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The Papacy:

Its Historic Origin and Primitive Relations with the Eastern Churches

by Abbé Guettée

Source: http://reocities.com/heartland/5654/orthodox/essays.html





Some comments regarding this work

This is a polemical work. There are many times where Guettée engages in snide digs, which in this writer's opinion, detract from the overall work. It would be better, in this writer's opinion, to demonstrate that the papal claims consistently contradict historical facts and allow the reader to conclude that the supporters of papal pretensions are dishonest than to baldly state it.

The reader should bear in mind that this book was written in the mid-nineteenth century. Some of Guettée's facts have been slightly altered by modern scholarship, although not substantially. Some have expressed resentment that, in the introduction, Guettée writes The Pope is a king . . .. Although the statement may seem harsh to contemporary ears, it is much more understandable if the readers considers that in the mid-nineteenth century, the pope of Old Rome was the sovereign of the Papal States, the Vatican functioned as a palace, and standard protocol required people to kowtow to the pope (and even kiss his feet).

The Editor's comments from the published edition have been retained, despite misgivings. These comments demonstrate a pronounced Protestant bias. It seems obvious to this writer that Editor wanted Guettée's work only for its evidence against the Latin papacy, being unwilling and/or unable to accept all the historical facts. This should not be too surprising since historical facts, although they disprove the claims of the papacy, are even less kind to Protestantism. Taking on Protestantism with history is like shooting fish in a barrel. A very small barrel. With very large fish. And with a large piece of artillery. For a Protestant to use history against the papacy is ironic and requires a great deal of selectivity. This selectivity seems to the present writer as fundamentally dishonest. Nevertheless, the Editor's comments have been retained so as to present the book as it was originally published.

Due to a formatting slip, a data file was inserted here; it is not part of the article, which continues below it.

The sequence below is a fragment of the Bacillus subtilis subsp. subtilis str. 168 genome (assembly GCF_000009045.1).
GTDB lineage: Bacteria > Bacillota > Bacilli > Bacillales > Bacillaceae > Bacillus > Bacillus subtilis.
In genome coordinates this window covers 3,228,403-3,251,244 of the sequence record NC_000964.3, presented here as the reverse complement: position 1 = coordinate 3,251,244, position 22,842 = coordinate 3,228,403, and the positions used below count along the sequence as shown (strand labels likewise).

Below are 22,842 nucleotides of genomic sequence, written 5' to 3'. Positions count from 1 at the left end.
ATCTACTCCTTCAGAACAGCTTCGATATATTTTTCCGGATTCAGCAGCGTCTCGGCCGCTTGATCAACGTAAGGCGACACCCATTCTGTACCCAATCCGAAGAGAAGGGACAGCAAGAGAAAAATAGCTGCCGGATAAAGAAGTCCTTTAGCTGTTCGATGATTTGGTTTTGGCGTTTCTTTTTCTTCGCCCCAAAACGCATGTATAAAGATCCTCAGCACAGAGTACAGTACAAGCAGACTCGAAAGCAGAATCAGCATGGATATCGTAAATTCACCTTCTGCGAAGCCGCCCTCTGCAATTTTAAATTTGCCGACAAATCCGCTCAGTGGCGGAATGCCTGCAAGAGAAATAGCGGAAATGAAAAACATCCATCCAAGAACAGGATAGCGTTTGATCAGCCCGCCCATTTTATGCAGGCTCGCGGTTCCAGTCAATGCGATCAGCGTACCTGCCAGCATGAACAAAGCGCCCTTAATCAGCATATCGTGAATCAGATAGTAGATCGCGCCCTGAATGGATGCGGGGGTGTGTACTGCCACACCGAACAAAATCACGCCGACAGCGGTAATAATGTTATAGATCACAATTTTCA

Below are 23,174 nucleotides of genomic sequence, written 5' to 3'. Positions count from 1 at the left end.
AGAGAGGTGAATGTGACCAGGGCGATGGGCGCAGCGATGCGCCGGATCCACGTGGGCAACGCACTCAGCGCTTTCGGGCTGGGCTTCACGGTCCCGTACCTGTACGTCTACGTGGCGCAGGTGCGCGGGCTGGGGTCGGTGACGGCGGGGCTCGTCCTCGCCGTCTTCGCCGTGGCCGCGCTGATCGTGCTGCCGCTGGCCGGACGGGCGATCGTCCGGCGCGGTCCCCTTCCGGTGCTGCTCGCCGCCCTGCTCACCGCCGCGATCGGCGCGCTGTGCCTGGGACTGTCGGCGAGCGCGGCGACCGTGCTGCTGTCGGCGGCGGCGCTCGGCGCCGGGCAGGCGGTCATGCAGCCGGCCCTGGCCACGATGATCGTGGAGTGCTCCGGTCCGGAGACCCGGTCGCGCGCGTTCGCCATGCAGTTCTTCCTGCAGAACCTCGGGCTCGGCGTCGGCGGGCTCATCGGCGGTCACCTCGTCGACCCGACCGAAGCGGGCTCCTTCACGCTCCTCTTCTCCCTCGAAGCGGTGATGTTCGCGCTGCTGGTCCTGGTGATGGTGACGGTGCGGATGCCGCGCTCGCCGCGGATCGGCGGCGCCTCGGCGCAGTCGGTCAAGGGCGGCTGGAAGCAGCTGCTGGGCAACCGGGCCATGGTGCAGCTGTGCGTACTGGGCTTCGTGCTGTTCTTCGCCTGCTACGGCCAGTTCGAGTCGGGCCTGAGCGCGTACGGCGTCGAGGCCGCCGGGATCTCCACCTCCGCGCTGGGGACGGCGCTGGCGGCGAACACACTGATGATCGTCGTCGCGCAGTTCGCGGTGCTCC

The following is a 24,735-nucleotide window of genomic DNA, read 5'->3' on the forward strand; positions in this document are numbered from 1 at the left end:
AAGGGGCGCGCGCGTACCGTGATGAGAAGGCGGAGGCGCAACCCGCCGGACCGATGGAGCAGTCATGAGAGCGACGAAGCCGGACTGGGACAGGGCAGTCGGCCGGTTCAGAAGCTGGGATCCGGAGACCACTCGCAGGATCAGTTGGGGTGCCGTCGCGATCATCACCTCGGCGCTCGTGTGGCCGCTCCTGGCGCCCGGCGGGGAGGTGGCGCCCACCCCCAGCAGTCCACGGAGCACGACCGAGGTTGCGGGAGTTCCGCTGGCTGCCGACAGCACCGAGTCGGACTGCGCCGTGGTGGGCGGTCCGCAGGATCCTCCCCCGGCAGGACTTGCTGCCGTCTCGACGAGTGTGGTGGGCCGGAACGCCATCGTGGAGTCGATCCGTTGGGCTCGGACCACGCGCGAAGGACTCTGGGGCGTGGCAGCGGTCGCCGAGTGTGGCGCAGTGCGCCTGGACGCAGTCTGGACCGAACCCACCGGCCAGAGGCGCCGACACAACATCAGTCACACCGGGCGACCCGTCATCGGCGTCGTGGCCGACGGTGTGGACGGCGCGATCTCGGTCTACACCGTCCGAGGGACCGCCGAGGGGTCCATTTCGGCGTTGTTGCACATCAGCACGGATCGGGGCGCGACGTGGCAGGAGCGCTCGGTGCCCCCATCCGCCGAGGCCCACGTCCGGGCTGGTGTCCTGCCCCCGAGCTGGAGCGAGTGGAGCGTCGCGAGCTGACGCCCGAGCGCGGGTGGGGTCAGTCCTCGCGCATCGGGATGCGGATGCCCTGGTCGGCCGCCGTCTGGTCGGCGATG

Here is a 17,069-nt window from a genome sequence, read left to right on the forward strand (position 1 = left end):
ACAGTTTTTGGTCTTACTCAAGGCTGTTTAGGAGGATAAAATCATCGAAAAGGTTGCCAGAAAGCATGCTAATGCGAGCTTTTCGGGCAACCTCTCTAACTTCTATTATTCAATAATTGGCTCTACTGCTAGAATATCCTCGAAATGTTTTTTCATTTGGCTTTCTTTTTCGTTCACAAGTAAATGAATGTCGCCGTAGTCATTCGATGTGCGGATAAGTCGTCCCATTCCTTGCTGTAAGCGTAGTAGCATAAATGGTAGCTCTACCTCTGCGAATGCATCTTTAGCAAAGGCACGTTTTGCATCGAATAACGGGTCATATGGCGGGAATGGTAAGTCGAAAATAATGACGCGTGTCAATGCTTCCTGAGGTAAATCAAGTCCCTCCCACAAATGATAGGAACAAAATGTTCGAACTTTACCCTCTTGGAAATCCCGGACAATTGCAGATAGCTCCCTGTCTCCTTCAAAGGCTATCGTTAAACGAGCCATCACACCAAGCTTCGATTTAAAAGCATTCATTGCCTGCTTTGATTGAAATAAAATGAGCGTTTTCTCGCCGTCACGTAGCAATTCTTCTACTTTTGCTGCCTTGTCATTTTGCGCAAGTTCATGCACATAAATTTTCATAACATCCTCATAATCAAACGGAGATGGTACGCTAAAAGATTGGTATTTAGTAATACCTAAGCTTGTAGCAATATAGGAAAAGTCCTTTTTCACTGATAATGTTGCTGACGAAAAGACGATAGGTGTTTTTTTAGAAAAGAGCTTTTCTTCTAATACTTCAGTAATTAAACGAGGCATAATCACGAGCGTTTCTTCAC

Those who accept the papal claims will regard Guettée's book as anti-Catholic. It is not. Those who accept papal claims seem to reflexively label anything which challenges the view with which they have been indoctrinated as anti-Catholic. This is unfortunate because it prevents them from seeing the truth. It is no kindness to not speak the truth as Guettée has done.

To this writer's knowledge, no defender of the papacy has composed a rebuttal to Guettée's work. Denunciations, yes. Rebuttals, no. That alone speaks volumes.



Article published in English on: 6-2-2010.

Last update: 6-2-2010.